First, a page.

Home >> Technology >> Tech news >> WhatsApp replies to the Centre’s trick consent comment by stating that user privacy is still a top concern.

WhatsApp replies to the Centre’s trick consent comment by stating that user privacy is still a top concern.

WhatsApp emphasised that the privacy of its users is of the utmost importance to it, and that it would not restrict its functioning for users who do not agree to the new privacy policy, but will continue to send notifications about the change.

WhatsApp, a Facebook-owned messaging service, reacted on Thursday to the Centre’s claim that the messaging app was duping its users into agreeing to its revised privacy policy.

In its defence, the Facebook-owned messaging app said that user privacy is of the utmost importance to them. WhatsApp also said that users who do not agree to the new privacy policy would not be restricted from using the app, but that it will continue to send notifications about the change.

The statement from the messaging platforms comes in the wake of an affidavit filed by the Centre in the Delhi High Court on Thursday, claiming that WhatsApp is engaging in anti-user activities by gaining false agreement to its amended privacy policy.

WhatsApp said that its new policy modification does not affect the privacy of people’s personal communications, and the company has previously written to the authorities to ensure that user privacy remains a top concern.

“We remind the Indian government that we have previously replied to them and informed them that user privacy is our top concern. As a reminder, the latest modification has no effect on people’s personal communications’ privacy. Its goal is to provide consumers more information about how they may engage with companies if they want to “Soon after the Delhi High Court postponed hearings on petitions challenging WhatsApp’s revised privacy policy, a spokeswoman for the messaging service issued a statement.

According to the spokesperson, the messaging platform will not limit the “functionality of how WhatsApp works in the coming weeks,” but will instead “remind users about the update from time to time as well as when people choose to use relevant optional features, such as communicating with a business that receives support from Facebook.”

“We hope that this method emphasises that all users have the option of interacting with a company. We’ll stick to this strategy until the PDP legislation takes effect, at the very least “The WhatsApp spokesman came to a conclusion.

The Centre told the Delhi High Court on Thursday that the messaging platform was attempting to “force” its users to agree to the new privacy policy before the Personal Data Protection (PDP) Bill becomes law by bombarding them with daily alerts.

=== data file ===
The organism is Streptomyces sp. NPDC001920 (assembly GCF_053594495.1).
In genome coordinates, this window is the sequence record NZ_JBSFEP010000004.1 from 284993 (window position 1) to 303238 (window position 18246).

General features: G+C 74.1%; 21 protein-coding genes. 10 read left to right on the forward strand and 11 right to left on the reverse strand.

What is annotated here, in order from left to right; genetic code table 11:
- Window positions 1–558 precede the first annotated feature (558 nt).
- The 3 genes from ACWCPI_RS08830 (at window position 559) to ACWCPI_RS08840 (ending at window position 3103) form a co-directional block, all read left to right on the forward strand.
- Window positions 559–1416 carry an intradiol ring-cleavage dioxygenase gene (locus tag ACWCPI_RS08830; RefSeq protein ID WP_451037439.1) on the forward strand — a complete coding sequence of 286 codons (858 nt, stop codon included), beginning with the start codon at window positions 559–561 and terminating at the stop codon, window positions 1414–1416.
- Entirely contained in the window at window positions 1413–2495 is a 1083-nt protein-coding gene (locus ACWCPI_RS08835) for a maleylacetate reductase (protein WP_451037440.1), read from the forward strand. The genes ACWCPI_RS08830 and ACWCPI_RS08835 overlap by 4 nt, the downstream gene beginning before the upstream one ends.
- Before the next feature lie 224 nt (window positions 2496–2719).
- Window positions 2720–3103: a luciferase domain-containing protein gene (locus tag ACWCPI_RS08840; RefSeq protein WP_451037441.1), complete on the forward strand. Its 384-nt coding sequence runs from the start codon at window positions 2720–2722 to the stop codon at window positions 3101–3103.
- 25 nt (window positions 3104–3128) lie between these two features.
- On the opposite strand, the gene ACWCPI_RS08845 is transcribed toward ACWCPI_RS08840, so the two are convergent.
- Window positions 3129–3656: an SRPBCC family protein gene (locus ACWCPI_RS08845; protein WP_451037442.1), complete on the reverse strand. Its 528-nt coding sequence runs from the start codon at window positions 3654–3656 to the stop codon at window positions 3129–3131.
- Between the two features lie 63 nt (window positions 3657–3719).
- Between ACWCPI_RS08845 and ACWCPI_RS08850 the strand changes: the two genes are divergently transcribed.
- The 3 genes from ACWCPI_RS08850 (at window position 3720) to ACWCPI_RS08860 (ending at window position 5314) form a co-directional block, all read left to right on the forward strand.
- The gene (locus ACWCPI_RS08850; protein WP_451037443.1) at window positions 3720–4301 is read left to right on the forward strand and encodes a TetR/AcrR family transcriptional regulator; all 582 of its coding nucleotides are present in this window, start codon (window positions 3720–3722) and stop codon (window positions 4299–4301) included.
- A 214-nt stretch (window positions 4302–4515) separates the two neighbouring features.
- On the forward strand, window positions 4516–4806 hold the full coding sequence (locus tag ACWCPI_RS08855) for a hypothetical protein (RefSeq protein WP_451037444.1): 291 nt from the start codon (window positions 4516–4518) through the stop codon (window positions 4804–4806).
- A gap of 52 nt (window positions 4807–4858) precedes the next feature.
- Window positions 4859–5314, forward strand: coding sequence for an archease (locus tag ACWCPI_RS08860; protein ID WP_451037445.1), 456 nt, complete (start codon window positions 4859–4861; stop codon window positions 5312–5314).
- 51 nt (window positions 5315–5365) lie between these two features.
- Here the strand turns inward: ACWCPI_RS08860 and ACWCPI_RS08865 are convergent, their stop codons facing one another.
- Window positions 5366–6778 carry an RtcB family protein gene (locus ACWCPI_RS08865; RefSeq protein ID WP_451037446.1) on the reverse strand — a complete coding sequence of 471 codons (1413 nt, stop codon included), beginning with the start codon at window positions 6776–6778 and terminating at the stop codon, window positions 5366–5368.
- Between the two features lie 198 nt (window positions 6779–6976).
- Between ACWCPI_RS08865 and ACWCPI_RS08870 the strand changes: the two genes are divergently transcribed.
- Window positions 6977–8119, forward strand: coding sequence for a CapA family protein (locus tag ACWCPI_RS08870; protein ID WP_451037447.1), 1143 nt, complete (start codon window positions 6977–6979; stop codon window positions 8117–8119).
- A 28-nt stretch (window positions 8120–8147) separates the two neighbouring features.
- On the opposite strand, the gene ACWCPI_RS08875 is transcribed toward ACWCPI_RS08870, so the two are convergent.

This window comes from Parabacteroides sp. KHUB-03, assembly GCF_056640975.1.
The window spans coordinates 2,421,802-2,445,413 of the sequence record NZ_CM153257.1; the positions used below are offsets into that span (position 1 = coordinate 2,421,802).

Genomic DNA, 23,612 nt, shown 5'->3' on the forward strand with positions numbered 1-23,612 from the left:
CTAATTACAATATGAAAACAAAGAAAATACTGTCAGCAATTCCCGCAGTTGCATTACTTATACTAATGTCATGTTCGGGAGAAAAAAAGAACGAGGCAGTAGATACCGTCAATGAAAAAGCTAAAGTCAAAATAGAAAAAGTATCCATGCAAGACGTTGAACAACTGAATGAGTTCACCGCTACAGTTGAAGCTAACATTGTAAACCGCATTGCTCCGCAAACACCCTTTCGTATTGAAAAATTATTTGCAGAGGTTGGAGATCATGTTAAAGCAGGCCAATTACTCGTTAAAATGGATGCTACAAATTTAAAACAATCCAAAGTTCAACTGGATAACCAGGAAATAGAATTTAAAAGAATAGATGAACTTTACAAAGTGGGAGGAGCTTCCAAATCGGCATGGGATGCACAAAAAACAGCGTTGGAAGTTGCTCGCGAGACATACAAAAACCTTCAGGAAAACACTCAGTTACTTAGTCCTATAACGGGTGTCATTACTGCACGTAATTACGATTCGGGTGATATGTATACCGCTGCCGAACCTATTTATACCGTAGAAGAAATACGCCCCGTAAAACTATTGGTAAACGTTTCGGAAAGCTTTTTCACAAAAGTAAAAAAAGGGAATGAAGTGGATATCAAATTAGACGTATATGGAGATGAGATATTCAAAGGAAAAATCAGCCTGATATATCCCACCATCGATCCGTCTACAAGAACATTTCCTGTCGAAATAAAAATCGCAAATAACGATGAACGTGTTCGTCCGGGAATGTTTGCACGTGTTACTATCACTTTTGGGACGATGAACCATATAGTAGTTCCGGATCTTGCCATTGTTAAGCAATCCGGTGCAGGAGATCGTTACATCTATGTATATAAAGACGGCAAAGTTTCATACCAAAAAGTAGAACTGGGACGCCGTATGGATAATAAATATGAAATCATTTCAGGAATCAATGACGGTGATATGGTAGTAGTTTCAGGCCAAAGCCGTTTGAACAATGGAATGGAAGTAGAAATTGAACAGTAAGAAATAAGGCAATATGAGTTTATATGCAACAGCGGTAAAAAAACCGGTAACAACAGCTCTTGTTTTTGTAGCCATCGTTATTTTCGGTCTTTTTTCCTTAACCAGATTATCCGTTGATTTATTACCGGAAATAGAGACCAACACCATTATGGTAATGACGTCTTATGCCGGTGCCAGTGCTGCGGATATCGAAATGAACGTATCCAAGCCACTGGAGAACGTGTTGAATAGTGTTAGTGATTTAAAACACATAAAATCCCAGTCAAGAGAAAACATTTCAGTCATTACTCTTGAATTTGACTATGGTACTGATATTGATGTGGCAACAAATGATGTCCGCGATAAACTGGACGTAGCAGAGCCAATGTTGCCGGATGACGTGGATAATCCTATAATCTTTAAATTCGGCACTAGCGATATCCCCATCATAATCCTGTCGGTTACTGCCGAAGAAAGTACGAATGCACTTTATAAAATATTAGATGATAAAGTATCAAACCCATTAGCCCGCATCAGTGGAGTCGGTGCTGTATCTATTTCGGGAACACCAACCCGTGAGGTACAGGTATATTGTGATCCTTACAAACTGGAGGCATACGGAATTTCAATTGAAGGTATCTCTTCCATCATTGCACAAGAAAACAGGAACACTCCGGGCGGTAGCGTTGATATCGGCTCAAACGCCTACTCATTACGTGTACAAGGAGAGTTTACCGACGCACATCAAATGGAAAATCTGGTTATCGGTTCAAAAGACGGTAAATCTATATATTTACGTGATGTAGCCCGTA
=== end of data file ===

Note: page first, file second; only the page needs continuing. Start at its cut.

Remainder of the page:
The central government called WhatsApp’s habit of bombarding consumers with notifications a “anti-user tactic” for gaining “trick consent,” and asked the court to order the messaging platform to stop sending notifications to current users about the new privacy policy.

The allegation was made by the Centre in a separate document submitted in response to numerous lawsuits contesting WhatsApp’s revised privacy policy.

Earlier this year, a heated discussion erupted when WhatsApp said that it will change its terms of service and privacy policy about how it handles user data, and that it would collaborate with Facebook to provide integrations across the social media giant’s businesses.

According to official statistics, WhatsApp has 53 crore users in India. Users were outraged that their data was being shared with parent firm Facebook.

Surprisingly, on May 26, new regulations for social media firms went into force, requiring major platforms like Facebook and Twitter to do more due diligence and make these digital platforms more accountable and liable for the material they host.

The regulations also compel social media intermediaries – who mainly provide messaging services – to allow for the identity of the “first originator” of material that threatens India’s sovereignty, security, or public order. This may have far-reaching consequences for companies like Twitter and WhatsApp.

The new IT regulations mandate the appointment of a grievance officer, a nodal officer, and a chief compliance officer by major social media intermediaries (those with more than 50 lakh members). Residents of India are required for this group.

Under the new regulations, social media firms must take down reported material within 36 hours and delete content marked for nudity, pornography, or other offences within 24 hours. The new regulations, according to the Centre, are intended to prevent platform abuse and exploitation while also providing users with a strong venue for grievance resolution.

If these platforms do not follow the regulations, they will lose their intermediate status, which protects them from liability for any third-party data they host. In other words, if complaints are made, they may face criminal charges.

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